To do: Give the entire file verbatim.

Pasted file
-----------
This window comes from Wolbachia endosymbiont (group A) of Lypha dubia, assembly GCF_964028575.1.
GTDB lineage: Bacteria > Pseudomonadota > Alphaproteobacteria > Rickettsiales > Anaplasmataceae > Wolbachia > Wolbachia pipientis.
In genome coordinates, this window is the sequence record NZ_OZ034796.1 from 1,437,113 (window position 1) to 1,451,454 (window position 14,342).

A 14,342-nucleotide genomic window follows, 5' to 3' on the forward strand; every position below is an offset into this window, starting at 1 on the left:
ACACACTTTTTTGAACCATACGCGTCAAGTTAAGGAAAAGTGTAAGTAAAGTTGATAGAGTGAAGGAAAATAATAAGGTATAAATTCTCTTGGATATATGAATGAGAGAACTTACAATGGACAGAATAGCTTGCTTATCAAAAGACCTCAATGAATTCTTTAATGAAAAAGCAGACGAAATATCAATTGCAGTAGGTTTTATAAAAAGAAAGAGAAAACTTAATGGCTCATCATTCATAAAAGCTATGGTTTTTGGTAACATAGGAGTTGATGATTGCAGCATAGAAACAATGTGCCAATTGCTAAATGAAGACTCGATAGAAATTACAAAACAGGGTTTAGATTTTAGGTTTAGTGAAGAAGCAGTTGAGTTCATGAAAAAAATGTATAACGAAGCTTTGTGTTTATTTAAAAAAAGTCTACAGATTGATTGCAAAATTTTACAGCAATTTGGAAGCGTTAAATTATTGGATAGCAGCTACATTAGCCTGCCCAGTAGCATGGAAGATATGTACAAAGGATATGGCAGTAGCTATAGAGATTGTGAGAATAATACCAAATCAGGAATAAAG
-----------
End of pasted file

This window comes from Wolbachia endosymbiont (group A) of Lypha dubia, assembly GCF_964028575.1.
GTDB lineage: Bacteria > Pseudomonadota > Alphaproteobacteria > Rickettsiales > Anaplasmataceae > Wolbachia > Wolbachia pipientis.
In genome coordinates, this window is the sequence record NZ_OZ034796.1 from 1,437,113 (window position 1) to 1,451,454 (window position 14,342).

A 14,342-nucleotide genomic window follows, 5' to 3' on the forward strand; every position below is an offset into this window, starting at 1 on the left:
ACACACTTTTTTGAACCATACGCGTCAAGTTAAGGAAAAGTGTAAGTAAAGTTGATAGAGTGAAGGAAAATAATAAGGTATAAATTCTCTTGGATATATGAATGAGAGAACTTACAATGGACAGAATAGCTTGCTTATCAAAAGACCTCAATGAATTCTTTAATGAAAAAGCAGACGAAATATCAATTGCAGTAGGTTTTATAAAAAGAAAGAGAAAACTTAATGGCTCATCATTCATAAAAGCTATGGTTTTTGGTAACATAGGAGTTGATGATTGCAGCATAGAAACAATGTGCCAATTGCTAAATGAAGACTCGATAGAAATTACAAAACAGGGTTTAGATTTTAGGTTTAGTGAAGAAGCAGTTGAGTTCATGAAAAAAATGTATAACGAAGCTTTGTGTTTATTTAAAAAAAGTCTACAGATTGATTGCAAAATTTTACAGCAATTTGGAAGCGTTAAATTATTGGATAGCAGCTACATTAGCCTGCCCAGTAGCATGGAAGATATGTACAAAGGATATGGCAGTAGCTATAGAGATTGTGAGAATAATACCAAATCAGGAATAAAG